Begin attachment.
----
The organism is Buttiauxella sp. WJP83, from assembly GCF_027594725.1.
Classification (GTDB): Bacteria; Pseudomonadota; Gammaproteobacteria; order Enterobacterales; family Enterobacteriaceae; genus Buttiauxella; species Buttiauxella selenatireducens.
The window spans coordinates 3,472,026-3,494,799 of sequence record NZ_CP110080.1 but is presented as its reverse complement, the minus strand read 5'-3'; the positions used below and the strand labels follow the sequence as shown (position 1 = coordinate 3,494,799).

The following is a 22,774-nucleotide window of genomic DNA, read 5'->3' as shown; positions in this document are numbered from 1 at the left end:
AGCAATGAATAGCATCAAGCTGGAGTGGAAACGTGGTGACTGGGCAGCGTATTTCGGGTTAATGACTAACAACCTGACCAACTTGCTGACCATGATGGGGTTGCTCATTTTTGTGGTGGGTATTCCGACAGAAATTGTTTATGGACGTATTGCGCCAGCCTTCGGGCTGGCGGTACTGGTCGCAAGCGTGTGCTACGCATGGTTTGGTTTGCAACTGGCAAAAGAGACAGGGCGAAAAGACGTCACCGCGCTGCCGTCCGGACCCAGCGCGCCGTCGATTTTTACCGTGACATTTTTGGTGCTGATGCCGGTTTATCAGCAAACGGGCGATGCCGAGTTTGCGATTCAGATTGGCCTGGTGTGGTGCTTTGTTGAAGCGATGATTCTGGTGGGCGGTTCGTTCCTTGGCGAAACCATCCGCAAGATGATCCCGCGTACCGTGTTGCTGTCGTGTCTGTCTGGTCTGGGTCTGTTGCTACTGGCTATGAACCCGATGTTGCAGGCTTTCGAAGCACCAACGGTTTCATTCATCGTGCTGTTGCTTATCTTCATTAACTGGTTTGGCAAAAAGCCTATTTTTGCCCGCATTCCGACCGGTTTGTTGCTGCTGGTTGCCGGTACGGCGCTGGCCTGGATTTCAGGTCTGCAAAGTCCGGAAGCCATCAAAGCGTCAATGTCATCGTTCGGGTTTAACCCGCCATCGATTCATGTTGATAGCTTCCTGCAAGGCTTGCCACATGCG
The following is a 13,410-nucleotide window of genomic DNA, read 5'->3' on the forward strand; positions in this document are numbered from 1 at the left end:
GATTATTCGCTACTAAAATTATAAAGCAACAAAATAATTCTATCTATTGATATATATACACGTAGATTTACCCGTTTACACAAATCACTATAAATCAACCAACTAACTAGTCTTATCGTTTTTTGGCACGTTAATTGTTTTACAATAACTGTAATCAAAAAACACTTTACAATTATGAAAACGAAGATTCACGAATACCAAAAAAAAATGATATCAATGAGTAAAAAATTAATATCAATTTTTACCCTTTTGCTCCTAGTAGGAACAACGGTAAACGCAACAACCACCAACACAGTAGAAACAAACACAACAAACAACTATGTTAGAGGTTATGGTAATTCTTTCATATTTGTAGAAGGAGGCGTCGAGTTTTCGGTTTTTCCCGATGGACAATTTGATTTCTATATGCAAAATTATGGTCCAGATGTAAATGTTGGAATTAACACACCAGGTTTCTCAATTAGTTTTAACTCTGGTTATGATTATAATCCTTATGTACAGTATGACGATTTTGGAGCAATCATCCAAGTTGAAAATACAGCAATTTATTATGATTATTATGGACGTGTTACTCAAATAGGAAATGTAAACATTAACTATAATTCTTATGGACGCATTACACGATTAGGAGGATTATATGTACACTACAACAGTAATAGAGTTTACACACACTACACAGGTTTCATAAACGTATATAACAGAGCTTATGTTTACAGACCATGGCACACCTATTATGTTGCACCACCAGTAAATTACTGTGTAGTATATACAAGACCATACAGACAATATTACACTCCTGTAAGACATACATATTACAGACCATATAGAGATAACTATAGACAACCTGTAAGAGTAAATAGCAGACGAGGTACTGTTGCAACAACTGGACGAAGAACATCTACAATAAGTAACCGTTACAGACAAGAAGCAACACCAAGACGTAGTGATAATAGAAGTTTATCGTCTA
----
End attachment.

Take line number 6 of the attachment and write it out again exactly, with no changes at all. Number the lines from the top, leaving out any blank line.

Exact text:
The following is a 13,410-nucleotide window of genomic DNA, read 5'->3' on the forward strand; positions in this document are numbered from 1 at the left end: